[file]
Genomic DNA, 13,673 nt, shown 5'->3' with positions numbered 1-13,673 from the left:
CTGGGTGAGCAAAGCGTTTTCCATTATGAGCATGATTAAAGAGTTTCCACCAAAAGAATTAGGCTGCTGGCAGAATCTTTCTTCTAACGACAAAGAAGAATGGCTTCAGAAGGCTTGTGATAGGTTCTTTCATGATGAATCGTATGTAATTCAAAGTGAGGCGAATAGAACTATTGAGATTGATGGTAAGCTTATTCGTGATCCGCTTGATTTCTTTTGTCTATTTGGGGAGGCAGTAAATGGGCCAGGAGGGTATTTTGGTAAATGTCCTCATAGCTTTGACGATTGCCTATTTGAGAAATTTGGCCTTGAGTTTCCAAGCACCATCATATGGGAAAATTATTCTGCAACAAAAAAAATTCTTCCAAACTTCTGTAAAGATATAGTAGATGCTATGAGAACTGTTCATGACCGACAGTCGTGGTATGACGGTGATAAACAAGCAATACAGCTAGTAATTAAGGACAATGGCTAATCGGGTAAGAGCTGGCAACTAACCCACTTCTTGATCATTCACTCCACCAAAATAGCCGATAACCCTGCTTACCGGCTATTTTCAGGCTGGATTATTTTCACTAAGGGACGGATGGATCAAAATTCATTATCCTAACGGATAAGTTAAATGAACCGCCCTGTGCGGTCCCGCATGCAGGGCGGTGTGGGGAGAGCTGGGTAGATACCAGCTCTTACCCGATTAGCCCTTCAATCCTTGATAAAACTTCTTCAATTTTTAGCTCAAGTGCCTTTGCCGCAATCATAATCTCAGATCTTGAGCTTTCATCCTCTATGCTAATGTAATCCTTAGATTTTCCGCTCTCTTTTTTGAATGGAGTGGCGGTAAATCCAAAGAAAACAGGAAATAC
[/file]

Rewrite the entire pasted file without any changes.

Genomic DNA, 13,673 nt, shown 5'->3' with positions numbered 1-13,673 from the left:
CTGGGTGAGCAAAGCGTTTTCCATTATGAGCATGATTAAAGAGTTTCCACCAAAAGAATTAGGCTGCTGGCAGAATCTTTCTTCTAACGACAAAGAAGAATGGCTTCAGAAGGCTTGTGATAGGTTCTTTCATGATGAATCGTATGTAATTCAAAGTGAGGCGAATAGAACTATTGAGATTGATGGTAAGCTTATTCGTGATCCGCTTGATTTCTTTTGTCTATTTGGGGAGGCAGTAAATGGGCCAGGAGGGTATTTTGGTAAATGTCCTCATAGCTTTGACGATTGCCTATTTGAGAAATTTGGCCTTGAGTTTCCAAGCACCATCATATGGGAAAATTATTCTGCAACAAAAAAAATTCTTCCAAACTTCTGTAAAGATATAGTAGATGCTATGAGAACTGTTCATGACCGACAGTCGTGGTATGACGGTGATAAACAAGCAATACAGCTAGTAATTAAGGACAATGGCTAATCGGGTAAGAGCTGGCAACTAACCCACTTCTTGATCATTCACTCCACCAAAATAGCCGATAACCCTGCTTACCGGCTATTTTCAGGCTGGATTATTTTCACTAAGGGACGGATGGATCAAAATTCATTATCCTAACGGATAAGTTAAATGAACCGCCCTGTGCGGTCCCGCATGCAGGGCGGTGTGGGGAGAGCTGGGTAGATACCAGCTCTTACCCGATTAGCCCTTCAATCCTTGATAAAACTTCTTCAATTTTTAGCTCAAGTGCCTTTGCCGCAATCATAATCTCAGATCTTGAGCTTTCATCCTCTATGCTAATGTAATCCTTAGATTTTCCGCTCTCTTTTTTGAATGGAGTGGCGGTAAATCCAAAGAAAACAGGAAATAC